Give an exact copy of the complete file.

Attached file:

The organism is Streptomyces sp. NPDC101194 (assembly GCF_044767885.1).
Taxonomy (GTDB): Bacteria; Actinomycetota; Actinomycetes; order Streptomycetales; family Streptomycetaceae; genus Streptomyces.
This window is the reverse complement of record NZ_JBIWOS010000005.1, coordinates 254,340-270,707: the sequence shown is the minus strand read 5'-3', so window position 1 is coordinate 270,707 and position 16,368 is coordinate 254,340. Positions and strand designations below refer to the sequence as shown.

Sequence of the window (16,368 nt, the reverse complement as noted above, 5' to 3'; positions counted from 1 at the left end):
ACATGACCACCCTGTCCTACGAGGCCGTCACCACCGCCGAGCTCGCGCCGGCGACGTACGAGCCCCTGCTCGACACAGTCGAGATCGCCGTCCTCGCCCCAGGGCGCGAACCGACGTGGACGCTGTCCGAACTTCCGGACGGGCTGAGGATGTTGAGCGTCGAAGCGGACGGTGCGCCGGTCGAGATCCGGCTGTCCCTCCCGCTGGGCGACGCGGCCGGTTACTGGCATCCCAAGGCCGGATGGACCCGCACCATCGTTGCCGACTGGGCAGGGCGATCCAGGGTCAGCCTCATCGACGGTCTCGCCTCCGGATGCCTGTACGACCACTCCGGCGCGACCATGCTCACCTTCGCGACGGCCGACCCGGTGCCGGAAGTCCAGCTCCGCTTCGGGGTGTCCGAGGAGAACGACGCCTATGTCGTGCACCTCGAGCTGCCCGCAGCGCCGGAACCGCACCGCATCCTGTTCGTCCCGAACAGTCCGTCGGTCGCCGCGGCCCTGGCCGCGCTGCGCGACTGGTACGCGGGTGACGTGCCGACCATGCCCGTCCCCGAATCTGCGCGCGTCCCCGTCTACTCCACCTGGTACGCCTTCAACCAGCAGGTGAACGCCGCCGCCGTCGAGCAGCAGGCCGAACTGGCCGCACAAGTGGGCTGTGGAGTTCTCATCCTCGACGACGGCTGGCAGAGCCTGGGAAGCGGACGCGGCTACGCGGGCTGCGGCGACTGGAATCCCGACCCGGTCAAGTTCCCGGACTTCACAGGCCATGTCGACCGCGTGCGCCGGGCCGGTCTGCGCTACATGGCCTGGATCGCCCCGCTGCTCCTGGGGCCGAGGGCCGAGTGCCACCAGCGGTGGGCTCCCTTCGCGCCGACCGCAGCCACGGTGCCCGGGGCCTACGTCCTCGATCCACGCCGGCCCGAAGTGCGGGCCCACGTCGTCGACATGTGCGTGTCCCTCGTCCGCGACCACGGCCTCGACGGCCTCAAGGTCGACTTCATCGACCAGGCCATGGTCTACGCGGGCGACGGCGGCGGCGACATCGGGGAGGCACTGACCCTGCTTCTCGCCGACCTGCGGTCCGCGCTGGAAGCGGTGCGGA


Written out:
The organism is Streptomyces sp. NPDC101194 (assembly GCF_044767885.1).
Taxonomy (GTDB): Bacteria; Actinomycetota; Actinomycetes; order Streptomycetales; family Streptomycetaceae; genus Streptomyces.
This window is the reverse complement of record NZ_JBIWOS010000005.1, coordinates 254,340-270,707: the sequence shown is the minus strand read 5'-3', so window position 1 is coordinate 270,707 and position 16,368 is coordinate 254,340. Positions and strand designations below refer to the sequence as shown.

Sequence of the window (16,368 nt, the reverse complement as noted above, 5' to 3'; positions counted from 1 at the left end):
ACATGACCACCCTGTCCTACGAGGCCGTCACCACCGCCGAGCTCGCGCCGGCGACGTACGAGCCCCTGCTCGACACAGTCGAGATCGCCGTCCTCGCCCCAGGGCGCGAACCGACGTGGACGCTGTCCGAACTTCCGGACGGGCTGAGGATGTTGAGCGTCGAAGCGGACGGTGCGCCGGTCGAGATCCGGCTGTCCCTCCCGCTGGGCGACGCGGCCGGTTACTGGCATCCCAAGGCCGGATGGACCCGCACCATCGTTGCCGACTGGGCAGGGCGATCCAGGGTCAGCCTCATCGACGGTCTCGCCTCCGGATGCCTGTACGACCACTCCGGCGCGACCATGCTCACCTTCGCGACGGCCGACCCGGTGCCGGAAGTCCAGCTCCGCTTCGGGGTGTCCGAGGAGAACGACGCCTATGTCGTGCACCTCGAGCTGCCCGCAGCGCCGGAACCGCACCGCATCCTGTTCGTCCCGAACAGTCCGTCGGTCGCCGCGGCCCTGGCCGCGCTGCGCGACTGGTACGCGGGTGACGTGCCGACCATGCCCGTCCCCGAATCTGCGCGCGTCCCCGTCTACTCCACCTGGTACGCCTTCAACCAGCAGGTGAACGCCGCCGCCGTCGAGCAGCAGGCCGAACTGGCCGCACAAGTGGGCTGTGGAGTTCTCATCCTCGACGACGGCTGGCAGAGCCTGGGAAGCGGACGCGGCTACGCGGGCTGCGGCGACTGGAATCCCGACCCGGTCAAGTTCCCGGACTTCACAGGCCATGTCGACCGCGTGCGCCGGGCCGGTCTGCGCTACATGGCCTGGATCGCCCCGCTGCTCCTGGGGCCGAGGGCCGAGTGCCACCAGCGGTGGGCTCCCTTCGCGCCGACCGCAGCCACGGTGCCCGGGGCCTACGTCCTCGATCCACGCCGGCCCGAAGTGCGGGCCCACGTCGTCGACATGTGCGTGTCCCTCGTCCGCGACCACGGCCTCGACGGCCTCAAGGTCGACTTCATCGACCAGGCCATGGTCTACGCGGGCGACGGCGGCGGCGACATCGGGGAGGCACTGACCCTGCTTCTCGCCGACCTGCGGTCCGCGCTGGAAGCGGTGCGGA